MP3, AAC, WAV, FLAC: all audio file formats explained
As you organize your digital music collection, you might be struck by the number of different audio file formats in your library. Almost everyone has heard of MP3, but what about OGG, AIFF, MQA or DSD?
If the list leaves you wondering if all of these songs were studied at different universities to get such official letters after their names, don’t worry. We’re here to explain what the most common music file formats mean, the differences between them, and why you should care.
Whether you’re listening to low-quality MP3 files, probably slightly better AAC tracks, or high-resolution audio in FLAC or WAV format, it’s time to figure out exactly what you’re getting and what is the best file format for you. .
Read on to learn more about the pros and cons of each audio file format …
Overview of file formats and codecs
Want to get straight to the point? Here is a handy guide to all file formats and the differences between them. If you want to know more, read on below for a more in-depth look at the differences in size, sound quality, and compatibility.
AAC (not in high resolution): Apple’s alternative to MP3 – stands for ‘Advanced Audio Coding’. Lossy and compressed, but generally sounds better. Used for Apple Music streaming.
AIFF (high resolution): Apple’s alternative to WAV, with better metadata support. It is lossless and uncompressed (hence large file sizes), but not very popular.
DSD (high resolution): The single bit format used for Super Audio CDs. It comes in 2.8mHz, 5.6mHz, and 11.2mHz, but due to its high-quality codec, it’s (mostly) impractical for streaming. Uncompressed.
FLAC (high resolution): This lossless compression format supports high-resolution sample rates, takes up about half the space of WAV, and stores metadata. It is royalty free and considered the preferred format for downloading and storing high resolution albums. The downside is that it is not supported by Apple (therefore not compatible with Apple Music).
MP3 (not high resolution): The popular lossy compressed format guarantees a small file size, but far from the best sound quality. Convenient for storing music on smartphones and iPods.
MQA (high resolution): A lossless compression format that bundles high resolution files together for more efficient streaming. Used for Masters of the tides high resolution broadcast.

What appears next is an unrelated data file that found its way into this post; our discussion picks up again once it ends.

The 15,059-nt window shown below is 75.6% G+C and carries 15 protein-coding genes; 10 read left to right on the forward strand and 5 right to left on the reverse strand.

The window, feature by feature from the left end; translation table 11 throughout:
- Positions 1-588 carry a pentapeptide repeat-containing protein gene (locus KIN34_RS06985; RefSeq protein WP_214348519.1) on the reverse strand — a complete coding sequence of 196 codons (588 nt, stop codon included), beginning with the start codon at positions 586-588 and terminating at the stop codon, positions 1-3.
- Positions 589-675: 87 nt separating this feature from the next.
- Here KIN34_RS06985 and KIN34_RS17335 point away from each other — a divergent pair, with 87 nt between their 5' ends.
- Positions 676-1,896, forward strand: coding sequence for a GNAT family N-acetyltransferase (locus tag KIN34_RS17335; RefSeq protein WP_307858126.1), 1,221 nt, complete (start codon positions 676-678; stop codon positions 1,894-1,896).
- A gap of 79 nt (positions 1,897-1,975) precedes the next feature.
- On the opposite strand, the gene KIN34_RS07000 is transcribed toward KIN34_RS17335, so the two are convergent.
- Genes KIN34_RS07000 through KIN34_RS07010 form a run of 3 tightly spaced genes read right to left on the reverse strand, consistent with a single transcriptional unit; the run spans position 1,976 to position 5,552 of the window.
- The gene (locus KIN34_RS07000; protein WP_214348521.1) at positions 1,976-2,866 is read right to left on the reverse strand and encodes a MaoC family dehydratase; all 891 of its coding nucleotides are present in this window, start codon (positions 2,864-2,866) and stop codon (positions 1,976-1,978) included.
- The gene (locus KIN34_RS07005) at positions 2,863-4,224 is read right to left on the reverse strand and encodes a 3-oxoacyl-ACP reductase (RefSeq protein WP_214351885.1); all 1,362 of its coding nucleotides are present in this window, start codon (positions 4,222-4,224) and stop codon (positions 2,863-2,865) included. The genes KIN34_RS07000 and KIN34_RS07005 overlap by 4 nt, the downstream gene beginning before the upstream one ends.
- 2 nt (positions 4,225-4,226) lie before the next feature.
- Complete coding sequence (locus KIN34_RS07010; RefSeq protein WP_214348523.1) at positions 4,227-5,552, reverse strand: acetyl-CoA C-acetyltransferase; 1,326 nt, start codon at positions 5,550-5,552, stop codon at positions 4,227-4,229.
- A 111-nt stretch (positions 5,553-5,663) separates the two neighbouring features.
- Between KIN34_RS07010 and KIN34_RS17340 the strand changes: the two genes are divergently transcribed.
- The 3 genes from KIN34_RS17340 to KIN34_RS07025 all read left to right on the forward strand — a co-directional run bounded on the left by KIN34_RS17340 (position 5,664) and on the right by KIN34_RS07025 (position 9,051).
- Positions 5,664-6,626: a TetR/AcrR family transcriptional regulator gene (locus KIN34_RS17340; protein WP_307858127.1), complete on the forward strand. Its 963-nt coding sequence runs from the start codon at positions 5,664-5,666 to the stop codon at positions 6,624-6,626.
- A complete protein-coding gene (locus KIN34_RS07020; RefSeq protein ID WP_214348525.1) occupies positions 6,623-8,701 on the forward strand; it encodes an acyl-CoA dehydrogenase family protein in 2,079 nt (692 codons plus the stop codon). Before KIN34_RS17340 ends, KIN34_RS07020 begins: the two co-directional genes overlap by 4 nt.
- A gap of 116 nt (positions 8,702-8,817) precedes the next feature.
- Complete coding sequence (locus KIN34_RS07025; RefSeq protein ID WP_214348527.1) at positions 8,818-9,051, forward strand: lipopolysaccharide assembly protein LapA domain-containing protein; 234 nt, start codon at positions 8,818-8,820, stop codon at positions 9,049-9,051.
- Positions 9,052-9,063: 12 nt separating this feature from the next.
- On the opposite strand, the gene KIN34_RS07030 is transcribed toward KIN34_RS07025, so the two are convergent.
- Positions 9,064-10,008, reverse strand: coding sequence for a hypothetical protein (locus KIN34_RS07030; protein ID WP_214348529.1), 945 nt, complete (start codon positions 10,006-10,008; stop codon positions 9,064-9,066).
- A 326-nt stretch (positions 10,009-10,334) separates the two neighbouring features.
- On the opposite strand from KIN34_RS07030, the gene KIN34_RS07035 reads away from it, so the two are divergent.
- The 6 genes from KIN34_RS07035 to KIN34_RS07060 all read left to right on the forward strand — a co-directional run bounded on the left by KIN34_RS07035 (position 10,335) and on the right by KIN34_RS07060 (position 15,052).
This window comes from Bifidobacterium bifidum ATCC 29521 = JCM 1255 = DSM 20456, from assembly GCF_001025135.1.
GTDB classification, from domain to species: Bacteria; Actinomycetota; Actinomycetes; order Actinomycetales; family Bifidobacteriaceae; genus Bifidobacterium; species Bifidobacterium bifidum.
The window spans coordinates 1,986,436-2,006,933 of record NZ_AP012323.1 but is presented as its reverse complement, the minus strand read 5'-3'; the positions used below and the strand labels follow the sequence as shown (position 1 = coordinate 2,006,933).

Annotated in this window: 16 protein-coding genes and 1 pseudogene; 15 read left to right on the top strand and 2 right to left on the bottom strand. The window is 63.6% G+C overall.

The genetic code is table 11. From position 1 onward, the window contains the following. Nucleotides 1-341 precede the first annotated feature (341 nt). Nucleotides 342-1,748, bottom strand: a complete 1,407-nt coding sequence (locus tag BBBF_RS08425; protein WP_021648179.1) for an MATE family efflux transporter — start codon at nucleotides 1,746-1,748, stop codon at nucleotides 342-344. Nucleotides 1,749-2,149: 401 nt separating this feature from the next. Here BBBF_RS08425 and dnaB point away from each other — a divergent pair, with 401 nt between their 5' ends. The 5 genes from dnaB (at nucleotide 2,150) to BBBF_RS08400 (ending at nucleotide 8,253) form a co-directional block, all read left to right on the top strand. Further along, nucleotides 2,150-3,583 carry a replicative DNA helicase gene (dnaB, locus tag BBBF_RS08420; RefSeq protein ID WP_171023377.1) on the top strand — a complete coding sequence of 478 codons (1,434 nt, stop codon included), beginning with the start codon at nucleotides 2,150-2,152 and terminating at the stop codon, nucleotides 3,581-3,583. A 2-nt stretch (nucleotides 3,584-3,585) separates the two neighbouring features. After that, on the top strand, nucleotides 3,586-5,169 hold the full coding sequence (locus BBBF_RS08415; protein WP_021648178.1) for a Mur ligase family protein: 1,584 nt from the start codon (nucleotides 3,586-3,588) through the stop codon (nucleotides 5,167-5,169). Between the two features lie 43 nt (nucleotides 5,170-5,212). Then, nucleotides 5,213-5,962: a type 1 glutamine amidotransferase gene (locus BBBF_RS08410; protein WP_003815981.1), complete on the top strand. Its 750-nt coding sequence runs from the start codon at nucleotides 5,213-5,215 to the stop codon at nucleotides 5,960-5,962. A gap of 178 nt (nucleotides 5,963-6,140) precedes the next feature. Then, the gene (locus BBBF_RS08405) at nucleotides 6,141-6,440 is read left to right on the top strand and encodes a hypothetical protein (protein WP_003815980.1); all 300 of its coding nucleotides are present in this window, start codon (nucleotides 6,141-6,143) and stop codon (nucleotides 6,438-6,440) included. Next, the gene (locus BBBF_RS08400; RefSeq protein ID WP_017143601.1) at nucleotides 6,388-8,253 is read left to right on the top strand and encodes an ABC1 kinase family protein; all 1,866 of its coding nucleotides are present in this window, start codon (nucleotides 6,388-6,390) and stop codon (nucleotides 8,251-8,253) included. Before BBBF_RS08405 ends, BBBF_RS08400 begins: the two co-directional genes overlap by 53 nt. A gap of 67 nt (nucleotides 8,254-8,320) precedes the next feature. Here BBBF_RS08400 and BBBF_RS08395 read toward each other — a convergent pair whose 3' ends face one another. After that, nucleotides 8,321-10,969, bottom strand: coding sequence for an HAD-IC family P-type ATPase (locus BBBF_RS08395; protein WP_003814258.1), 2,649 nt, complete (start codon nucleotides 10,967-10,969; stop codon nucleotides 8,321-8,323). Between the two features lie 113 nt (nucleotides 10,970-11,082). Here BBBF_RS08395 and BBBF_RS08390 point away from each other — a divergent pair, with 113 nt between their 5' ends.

OGG (not in high resolution): Sometimes referred to by his full name, Ogg Vorbis. An open source lossy alternative to MP3 and AAC with no patent restrictions. The file format used (at 320 kbps) in Spotify streaming.
WAV (high resolution): The standard format in which all CDs are encoded. Excellent sound quality but uncompressed which means large file sizes (especially high resolution files). It has poor metadata support (i.e. information about album artwork, artist, and song title).
WMA lossless (high resolution): A lossless incarnation of Windows Media Audio, but no longer well supported by smartphones or tablets.
Compressed or uncompressed audio files
First, let’s talk about the three categories that all audio files can be grouped into. It depends on the degree of data compression (if any) and, therefore, the quality or “loss” you will experience as a listener.
If no compression algorithm (or codec) was used to compress the audio in your file, two things happen: no loss of sound quality and, quite quickly, a “startup disk full” warning on your laptop. .
Essentially, an uncompressed track is a reproduction of the original audio file, where real world signals are transformed into digital audio.
WAV vs AIFF vs FLAC: uncompressed file formats
WAV and AIFF are arguably the most popular uncompressed audio file formats, both based on PCM (Pulse Code Modulation), which is widely recognized as the simplest audio storage mechanism in the digital world. WAV and AIFF files use similar technology, but store data in a slightly different way. They can store CD quality or high resolution audio files.
WAV was developed by Microsoft and IBM, so it is used in Windows platforms and is the standard format in which all CDs are encoded.
AIFF was developed by Apple as an alternative to WAV, and although they are not as popular, AIFF files have better metadata support, which means you can include album artwork, song titles. songs, etc.
Disadvantage ? These babies are fat. A CD-quality (16-bit, 44.1kHz) file will occupy approximately 10MB of your hard drive per minute.
ALAC vs FLAC vs WMA Lossless: lossless audio formats
Everyone loves a FLAC. A lossless file, the FLAC (Free Lossless Audio Codec) is compressed to almost half the size of an uncompressed WAV or AIFF of equivalent sample rate, but there should be no “loss” in terms of of his. FLAC files can also provide up to 32-bit, 96kHz resolution, which is better than CD quality.
Other lossless audio file formats include ALAC (Apple Lossless) and WMA Lossless (Windows Media Audio). The former is a good iOS and iTunes compatible alternative to FLAC, although the files are slightly less compact than FLACs. However, check the compatibility of smartphones and tablets.